A toxocaríase visceral é uma zoonose negligenciada causada por larvas de Toxocara canis em hospedeiros não usuais. Em cães, os hospedeiros definitivos, a infecção ocorre normalmente por transmissão transplacentária e através do colostro. Estudos com modelos experimentais têm demonstrado a ocorrência de transmissão vertical durante a infecção aguda. Considerando que a toxocaríase é caracterizada como uma infecção crônica, com uma possível reativação das larvas presentes no cérebro, este estudo avaliou a presença de larvas no cérebro de camundongos Balb/C fêmeas e suas proles com infecção crônica durante três gestações sucessivas. Para avaliar os níveis de anticorpos foi utilizado ELISA-TES. Larvas de T. canis foram detectadas no encéfalo dos animais durante as três gerações sucessivas avaliadas. O nível de IgG das proles foi diminuindo gradualmente e as médias de absorbâncias (ABS) acima do ponto de corte (0,070) foram evidenciadas somente aos 30 (0,229) e 50 dias (0,096) de vida, enquanto que não foi detectada IgM. Infecções das proles confirmam a transmissão vertical de larvas de T. canis durante a toxocaríase crônica em três gerações sucessivas de camundongos.

Palavras-Chave: Larva migrans visceral; Toxocara canis ; transmissão vertical; camundongos BALB/c; ELISA - TES

Visceral toxocariasis, also known as visceral larva migrans (VLM) syndrome, is defined as the migration and persistence of helminthic larvae in tissues of unusual hosts (BEAVER, 1969), and it is a zoonosis that presents a continuing public health risk. The nematode Toxocara canis, a small intestine parasite in dogs, is the etiological agent most commonly associated with this zoonosis. In dogs, the zoonotic profile is maintained by transplacental and transmammary infection (BURKE; ROBERSON, 1985), in which the young animals are more susceptible and also the main disseminators of eggs in the environment (GALLINA et al., 2011; OLIVEIRA-SEQUEIRA et al., 2002; VILLELA et al., 2009).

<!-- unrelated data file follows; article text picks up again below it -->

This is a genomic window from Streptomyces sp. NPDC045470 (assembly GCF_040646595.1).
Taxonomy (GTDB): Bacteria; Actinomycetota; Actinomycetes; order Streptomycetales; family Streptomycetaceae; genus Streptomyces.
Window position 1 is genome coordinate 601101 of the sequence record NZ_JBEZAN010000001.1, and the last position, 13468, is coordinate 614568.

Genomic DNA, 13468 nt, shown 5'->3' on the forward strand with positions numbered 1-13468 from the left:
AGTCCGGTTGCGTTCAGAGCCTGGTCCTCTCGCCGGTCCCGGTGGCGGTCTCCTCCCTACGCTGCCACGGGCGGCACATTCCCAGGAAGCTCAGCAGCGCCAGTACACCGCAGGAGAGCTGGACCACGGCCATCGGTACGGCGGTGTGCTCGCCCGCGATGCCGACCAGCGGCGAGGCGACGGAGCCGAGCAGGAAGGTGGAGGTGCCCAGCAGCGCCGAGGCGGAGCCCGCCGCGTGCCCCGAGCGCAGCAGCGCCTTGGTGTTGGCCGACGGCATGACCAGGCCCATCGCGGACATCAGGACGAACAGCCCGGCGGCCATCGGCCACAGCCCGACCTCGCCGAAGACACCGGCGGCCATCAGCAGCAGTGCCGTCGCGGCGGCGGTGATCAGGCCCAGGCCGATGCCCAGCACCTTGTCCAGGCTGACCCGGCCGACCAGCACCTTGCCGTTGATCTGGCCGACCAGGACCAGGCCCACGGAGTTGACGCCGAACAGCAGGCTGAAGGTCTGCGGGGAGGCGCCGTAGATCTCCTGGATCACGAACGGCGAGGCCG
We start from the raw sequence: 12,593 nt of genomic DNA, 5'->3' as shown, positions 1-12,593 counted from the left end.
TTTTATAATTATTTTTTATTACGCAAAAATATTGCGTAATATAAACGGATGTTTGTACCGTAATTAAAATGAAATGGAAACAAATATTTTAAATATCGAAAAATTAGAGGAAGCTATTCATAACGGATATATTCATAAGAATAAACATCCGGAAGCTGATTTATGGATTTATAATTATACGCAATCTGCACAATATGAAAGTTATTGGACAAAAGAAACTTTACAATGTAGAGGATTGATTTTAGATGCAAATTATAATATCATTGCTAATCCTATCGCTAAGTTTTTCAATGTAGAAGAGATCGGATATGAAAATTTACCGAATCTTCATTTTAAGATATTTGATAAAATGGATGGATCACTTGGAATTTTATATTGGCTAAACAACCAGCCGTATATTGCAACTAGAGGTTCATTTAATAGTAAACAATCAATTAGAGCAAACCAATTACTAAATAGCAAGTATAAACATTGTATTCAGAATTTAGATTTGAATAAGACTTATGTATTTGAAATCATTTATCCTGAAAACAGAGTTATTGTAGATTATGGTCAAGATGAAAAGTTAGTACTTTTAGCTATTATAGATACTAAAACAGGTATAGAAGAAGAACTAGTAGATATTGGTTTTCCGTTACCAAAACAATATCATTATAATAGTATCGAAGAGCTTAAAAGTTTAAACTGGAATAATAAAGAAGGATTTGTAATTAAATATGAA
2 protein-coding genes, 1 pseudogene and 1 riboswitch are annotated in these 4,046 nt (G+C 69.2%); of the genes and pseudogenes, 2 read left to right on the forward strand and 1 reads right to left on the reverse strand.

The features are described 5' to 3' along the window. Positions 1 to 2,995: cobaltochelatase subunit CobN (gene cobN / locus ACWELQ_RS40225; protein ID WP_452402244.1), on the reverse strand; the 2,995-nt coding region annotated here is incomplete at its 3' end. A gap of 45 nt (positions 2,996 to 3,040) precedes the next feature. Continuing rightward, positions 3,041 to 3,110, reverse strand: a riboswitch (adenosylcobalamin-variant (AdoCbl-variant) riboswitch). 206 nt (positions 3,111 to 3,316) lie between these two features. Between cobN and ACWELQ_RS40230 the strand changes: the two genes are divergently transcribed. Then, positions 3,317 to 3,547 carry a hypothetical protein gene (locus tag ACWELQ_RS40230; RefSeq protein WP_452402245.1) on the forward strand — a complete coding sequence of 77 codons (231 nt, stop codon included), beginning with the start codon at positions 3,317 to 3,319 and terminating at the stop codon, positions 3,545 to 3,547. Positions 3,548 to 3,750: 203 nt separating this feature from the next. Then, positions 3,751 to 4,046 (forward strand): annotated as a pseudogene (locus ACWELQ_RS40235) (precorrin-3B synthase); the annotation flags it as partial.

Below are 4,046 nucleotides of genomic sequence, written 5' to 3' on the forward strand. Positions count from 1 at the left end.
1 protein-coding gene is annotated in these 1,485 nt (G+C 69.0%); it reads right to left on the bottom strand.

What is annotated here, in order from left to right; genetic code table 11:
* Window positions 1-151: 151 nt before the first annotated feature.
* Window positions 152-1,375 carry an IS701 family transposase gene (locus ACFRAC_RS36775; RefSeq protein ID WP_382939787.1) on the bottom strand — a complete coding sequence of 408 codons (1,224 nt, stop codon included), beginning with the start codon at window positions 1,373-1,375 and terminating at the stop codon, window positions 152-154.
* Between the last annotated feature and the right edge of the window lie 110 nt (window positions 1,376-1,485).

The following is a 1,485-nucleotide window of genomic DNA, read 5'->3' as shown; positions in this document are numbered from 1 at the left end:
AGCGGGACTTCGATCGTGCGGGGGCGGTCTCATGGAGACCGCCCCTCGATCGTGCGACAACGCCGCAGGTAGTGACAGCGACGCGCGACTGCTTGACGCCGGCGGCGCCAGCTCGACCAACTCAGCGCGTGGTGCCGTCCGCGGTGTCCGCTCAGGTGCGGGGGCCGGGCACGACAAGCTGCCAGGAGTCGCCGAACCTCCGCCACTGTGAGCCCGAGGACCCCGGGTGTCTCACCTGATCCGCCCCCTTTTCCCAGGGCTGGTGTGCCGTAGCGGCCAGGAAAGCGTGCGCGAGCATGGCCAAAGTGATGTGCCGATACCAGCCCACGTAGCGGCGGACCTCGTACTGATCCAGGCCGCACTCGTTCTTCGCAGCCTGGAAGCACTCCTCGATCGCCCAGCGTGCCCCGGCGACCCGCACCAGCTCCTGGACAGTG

In humans, visceral toxocariasis is characterized by chronic infection that can persist for several years with possible reactivation and larval migration to the eyes and brain (PAWLOWSKI, 2001). The clinical symptoms of toxocariasis vary depending on the tissue parasitized, the number of eggs ingested and the immune response of the host (GLICKMAN et al. 1979). Epidemiological studies in various countries have shown that toxocariasis is common in humans (CHIEFFI et al., 2009; COLLI et al., 2010; SARIEGO et al., 2012; ALVARADO-ESQUIVEL, 2013). Accidental ingestion of embryonated T. canis eggs is the main infection path in humans, but is not the only route. Larvae present in undercooked meats may also cause infection (HOFFMEISTER et al., 2007; DUTRA et al., 2013).